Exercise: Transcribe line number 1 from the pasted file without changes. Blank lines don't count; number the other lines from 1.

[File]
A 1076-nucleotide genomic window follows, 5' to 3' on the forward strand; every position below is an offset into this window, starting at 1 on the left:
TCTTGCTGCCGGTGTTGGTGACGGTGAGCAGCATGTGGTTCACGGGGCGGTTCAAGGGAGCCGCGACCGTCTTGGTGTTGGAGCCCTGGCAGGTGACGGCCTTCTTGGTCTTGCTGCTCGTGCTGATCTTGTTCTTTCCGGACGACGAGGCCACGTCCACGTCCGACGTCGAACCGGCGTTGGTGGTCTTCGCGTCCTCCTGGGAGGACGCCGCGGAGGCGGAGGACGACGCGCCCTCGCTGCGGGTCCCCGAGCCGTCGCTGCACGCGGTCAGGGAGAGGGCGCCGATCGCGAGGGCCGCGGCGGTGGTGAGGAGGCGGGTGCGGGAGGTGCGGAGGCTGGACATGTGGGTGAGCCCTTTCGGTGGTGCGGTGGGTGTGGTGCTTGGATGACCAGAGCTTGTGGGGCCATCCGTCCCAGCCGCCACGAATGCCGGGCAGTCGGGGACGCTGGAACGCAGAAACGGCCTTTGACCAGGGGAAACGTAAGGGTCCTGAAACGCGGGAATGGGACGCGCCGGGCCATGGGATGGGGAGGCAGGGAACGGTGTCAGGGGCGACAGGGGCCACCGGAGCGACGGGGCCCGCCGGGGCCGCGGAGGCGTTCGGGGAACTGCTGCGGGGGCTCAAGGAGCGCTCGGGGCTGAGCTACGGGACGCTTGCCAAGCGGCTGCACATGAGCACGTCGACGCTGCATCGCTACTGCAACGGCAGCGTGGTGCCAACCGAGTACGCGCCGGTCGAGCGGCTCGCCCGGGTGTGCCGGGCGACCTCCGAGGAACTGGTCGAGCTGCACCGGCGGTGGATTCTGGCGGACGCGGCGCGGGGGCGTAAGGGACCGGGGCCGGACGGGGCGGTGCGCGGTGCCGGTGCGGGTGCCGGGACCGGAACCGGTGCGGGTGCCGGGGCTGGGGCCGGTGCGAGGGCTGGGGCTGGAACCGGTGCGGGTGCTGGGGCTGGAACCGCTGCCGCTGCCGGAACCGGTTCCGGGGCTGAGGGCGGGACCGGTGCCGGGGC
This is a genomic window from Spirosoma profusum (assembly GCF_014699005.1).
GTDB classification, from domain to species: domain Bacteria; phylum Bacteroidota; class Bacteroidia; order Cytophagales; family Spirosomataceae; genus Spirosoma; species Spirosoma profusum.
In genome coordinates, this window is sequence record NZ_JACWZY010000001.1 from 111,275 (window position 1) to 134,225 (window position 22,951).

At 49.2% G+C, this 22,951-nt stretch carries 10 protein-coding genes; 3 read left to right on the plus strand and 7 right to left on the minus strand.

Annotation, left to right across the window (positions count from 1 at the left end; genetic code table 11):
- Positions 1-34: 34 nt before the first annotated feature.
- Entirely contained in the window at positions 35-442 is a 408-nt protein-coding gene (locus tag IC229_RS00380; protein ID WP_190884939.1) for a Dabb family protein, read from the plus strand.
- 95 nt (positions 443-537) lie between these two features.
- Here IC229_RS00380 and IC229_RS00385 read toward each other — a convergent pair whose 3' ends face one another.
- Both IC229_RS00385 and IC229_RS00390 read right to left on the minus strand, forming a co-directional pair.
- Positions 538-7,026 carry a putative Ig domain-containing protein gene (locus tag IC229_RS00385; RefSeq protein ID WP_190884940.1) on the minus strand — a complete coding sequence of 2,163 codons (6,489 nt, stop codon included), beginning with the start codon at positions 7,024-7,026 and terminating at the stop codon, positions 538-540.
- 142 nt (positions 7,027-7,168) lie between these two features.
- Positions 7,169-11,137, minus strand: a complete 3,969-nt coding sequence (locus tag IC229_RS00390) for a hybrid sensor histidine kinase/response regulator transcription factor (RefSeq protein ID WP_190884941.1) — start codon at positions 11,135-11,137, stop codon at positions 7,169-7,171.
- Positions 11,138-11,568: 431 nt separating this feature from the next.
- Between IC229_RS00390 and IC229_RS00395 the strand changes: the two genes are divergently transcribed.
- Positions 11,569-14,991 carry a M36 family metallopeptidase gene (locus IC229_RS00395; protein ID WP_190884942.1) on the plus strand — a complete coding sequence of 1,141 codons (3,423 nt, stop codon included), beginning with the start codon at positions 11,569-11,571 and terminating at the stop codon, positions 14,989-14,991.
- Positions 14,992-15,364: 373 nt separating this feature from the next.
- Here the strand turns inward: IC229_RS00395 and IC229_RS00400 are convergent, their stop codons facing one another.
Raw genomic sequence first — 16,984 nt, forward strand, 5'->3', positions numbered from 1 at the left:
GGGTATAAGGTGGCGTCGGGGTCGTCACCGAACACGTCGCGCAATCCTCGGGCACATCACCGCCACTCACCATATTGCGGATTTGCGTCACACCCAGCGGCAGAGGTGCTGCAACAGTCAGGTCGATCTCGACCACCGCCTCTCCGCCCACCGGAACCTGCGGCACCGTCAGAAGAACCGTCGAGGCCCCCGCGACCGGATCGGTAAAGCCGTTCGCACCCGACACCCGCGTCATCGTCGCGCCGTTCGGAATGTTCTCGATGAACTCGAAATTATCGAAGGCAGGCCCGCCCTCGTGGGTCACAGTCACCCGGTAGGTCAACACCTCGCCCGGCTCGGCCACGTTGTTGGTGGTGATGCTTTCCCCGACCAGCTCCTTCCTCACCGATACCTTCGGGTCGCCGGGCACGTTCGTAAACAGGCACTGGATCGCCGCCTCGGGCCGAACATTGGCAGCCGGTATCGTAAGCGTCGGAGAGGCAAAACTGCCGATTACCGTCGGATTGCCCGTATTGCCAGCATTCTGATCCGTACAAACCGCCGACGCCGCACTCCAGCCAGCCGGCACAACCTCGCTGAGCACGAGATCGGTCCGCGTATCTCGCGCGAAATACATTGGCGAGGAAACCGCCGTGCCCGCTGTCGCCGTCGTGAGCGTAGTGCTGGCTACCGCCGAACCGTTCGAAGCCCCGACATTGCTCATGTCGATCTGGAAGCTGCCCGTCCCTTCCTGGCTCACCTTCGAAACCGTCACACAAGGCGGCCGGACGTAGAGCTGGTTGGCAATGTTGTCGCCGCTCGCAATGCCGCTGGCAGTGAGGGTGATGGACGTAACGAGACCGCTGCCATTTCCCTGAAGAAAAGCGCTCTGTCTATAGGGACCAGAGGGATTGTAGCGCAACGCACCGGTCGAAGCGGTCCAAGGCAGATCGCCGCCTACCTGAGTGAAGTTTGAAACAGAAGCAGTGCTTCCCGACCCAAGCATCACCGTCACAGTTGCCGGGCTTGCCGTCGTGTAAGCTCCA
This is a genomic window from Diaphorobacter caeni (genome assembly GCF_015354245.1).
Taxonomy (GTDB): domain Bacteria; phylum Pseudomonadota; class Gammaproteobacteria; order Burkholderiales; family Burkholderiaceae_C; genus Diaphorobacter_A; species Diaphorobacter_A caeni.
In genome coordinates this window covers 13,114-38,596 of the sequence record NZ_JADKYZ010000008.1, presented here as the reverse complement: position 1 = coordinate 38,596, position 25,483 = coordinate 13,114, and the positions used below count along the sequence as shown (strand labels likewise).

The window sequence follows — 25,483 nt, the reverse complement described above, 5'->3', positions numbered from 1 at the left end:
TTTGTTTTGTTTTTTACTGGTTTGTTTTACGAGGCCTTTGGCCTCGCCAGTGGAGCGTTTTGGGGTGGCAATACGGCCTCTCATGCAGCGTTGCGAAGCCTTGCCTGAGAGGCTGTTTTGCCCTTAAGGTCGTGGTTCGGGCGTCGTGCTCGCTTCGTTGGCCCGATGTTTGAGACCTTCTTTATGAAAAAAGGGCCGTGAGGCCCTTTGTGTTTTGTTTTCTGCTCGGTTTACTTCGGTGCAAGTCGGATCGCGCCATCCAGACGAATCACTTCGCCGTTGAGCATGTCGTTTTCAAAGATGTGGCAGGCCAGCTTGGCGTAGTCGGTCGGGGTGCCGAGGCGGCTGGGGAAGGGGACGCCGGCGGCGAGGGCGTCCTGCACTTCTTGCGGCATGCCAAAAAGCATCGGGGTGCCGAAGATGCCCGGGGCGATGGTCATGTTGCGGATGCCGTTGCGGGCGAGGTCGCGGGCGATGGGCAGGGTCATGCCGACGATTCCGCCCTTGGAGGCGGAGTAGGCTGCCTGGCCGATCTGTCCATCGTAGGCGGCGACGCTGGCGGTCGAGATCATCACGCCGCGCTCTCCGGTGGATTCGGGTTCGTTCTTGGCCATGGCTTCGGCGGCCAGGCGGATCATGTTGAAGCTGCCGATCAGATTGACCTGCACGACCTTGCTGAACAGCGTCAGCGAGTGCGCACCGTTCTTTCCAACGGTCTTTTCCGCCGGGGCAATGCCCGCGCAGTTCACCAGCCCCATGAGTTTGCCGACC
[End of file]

A 1076-nucleotide genomic window follows, 5' to 3' on the forward strand; every position below is an offset into this window, starting at 1 on the left: